A 5 Point Action Plan To Help If You Are Being Stalked

Are you being stalked or sexually harassed? The best way to deal with it is to say NO and take action leading to apprehending the molester.

Are you being stalked or sexually harassed? The best way to deal with it is to say NO and take action leading to apprehending the molester.

Late night, a few weeks ago, I got a call from my friend. She was very upset.

She was being constantly being pursued by someone who she didn’t want to be friends with. They were on the same vacation group tour where he had been with his wife. Their personal interaction during the tour was minimal and she never responded to him even when he tried to befriend her.

After the tour, this person began to send her messages on her phone. She chose to ignore them because she had no intention of being friends with him.

“He creeps me out.” She had complained, during my chat with her, while her holiday was still going on.

She blocked his number on her phone. So he contacted her via Facebook. She blocked him there too. It didn’t end there. A few nights ago, he sent her another barrage of messages… from another phone number. She was being stalked.

That’s when she called me in utter distress. She didn’t respond to his message and simply blocked him. She lives alone in a big city and she is unmarried and touching forty. At this stage, she is embarrassed to take help from her parents who are quite old. She doesn’t want to make a big deal about it and so she is choosing to ignore it.

Being stalked is not OK

It’s a mistake that most women make. Ignoring the signs of what could end up being a fatal flaw. I had a to convince her that she needed to tell this person off. That she wasn’t comfortable with his messages and most importantly, that she was not interested. At some point or the other, we have all been in this position.

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Nip it in the bud!

If you are uncomfortable with a message or a conversation or a touch, PUT YOUR FOOT DOWN IMMEDIATELY. It could be anyone…a boss or a co-worker, an uncle, teacher, cousin. Most women ignore these signs of silent stalking. Very often, it ends up badly.

I know a lot of instances where trouble has been nipped in the bud, right in the beginning, simply because the woman was strong and bold enough to put her foot down and draw the line, as soon as the problem began.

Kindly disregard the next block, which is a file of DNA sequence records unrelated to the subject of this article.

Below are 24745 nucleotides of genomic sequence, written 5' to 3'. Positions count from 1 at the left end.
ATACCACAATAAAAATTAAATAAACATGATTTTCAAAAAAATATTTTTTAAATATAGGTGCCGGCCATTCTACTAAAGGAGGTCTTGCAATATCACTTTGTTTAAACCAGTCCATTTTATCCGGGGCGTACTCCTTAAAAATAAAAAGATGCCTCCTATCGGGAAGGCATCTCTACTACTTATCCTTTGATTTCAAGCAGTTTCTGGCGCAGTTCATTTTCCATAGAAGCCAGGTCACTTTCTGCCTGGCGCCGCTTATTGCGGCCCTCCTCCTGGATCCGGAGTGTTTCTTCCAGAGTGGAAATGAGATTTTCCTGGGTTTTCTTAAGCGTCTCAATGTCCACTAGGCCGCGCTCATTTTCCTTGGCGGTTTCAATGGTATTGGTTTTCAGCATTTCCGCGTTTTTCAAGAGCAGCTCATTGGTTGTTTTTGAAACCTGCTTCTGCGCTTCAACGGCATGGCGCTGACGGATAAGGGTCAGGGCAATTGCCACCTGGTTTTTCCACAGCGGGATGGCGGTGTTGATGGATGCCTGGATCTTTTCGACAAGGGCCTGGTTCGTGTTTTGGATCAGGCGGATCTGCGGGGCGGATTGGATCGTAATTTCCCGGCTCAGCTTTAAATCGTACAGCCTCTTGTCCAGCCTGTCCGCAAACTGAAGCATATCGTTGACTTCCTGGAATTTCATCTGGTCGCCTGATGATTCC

A boss who is getting a bit too close, that professor who accidentally keeps brushing against you or that one person who keeps starring at you making you uncomfortable…you need to let the person know that you are NOT OK with it. What’s the worse that can happen? They will think of you as snobbish or prudish. But how does their opinion matter, in any case?

Confide in someone

This is especially useful if you are living alone, like my friend. If you are being troubled by someone or being stalked, confide in someone who is trustworthy and who can help you in the time of need. In the worse case scenario, someone will at least know that you are in potential trouble.

Stand up tall…

This is true in the literal sense as well as the figurative. It is natural to cower, lower your glance or hunch a bit when trouble is near. A few women begin to walk faster when they spot a trouble maker. Your posture and body language is a dead giveaway and gives your perpetrator the upper hand.

Look at the person in the eye, without stooping or cowering. You don’t need to stop what you are doing or run away when trouble is close at hand. Most often, such people are cowards and looking at them straight in the eye is what can solve the problem then and there itself.

Make a noise

It’s quite OK to be badass. If this person is making you uncomfortable, don’t wait for years to write an anonymous blog post about it. I know of one woman who got her justice by releasing incriminating evidence on social media. Someone was sending her inappropriate jokes and pictures messages on Facebook messenger. They were extremely embarrassing…but finally, she mustered courage and took screenshots of all these messages. Tagging him, she put them up on Facebook. I’m sure he must have been trolled by his friends and family. The result was that the rascal deleted his Facebook account and disappeared. Let’s hope he never harassed another woman again.

Do not delete evidence

A lot of women, even the so-called urban educated ones, tend to destroy the evidence because the natural instinct is to get away from trouble. But this is a big mistake. Technology can be used to your best advantage.

Keep a record of the messages/ phone calls. If things get bad, you can use this to take legal action against the person. A lot of harassment cases don’t come to any conclusion because of lack of evidence. Instinctively, you will be tempted to block the number, delete the messages. This is a mistake.

Take action

If things get really bad, you can use all your evidence to show to the cops or an advocate who can help you out. Police can be especially useful in such matters. There are Cyber Cells, Special Women’s forces etc. to help you in case of such matters.

It’s important to remember that most cases of sexual harassment or molestation happen because the perpetrator thinks that he can get away with it. You need to say NO the minute you think it’s happening to you. Small offences lead to bigger crimes like rape. Therefore it’s always better to be safe than sorry.

Published here earlier.

Image source: shutterstock


About the Author

Sunila Karir

I write because I love to express myself through words. And I am a communicator. I run an advertising agency where we combine creative expression and try to add a sheen to the brands we read more...

16 Posts | 40,911 Views

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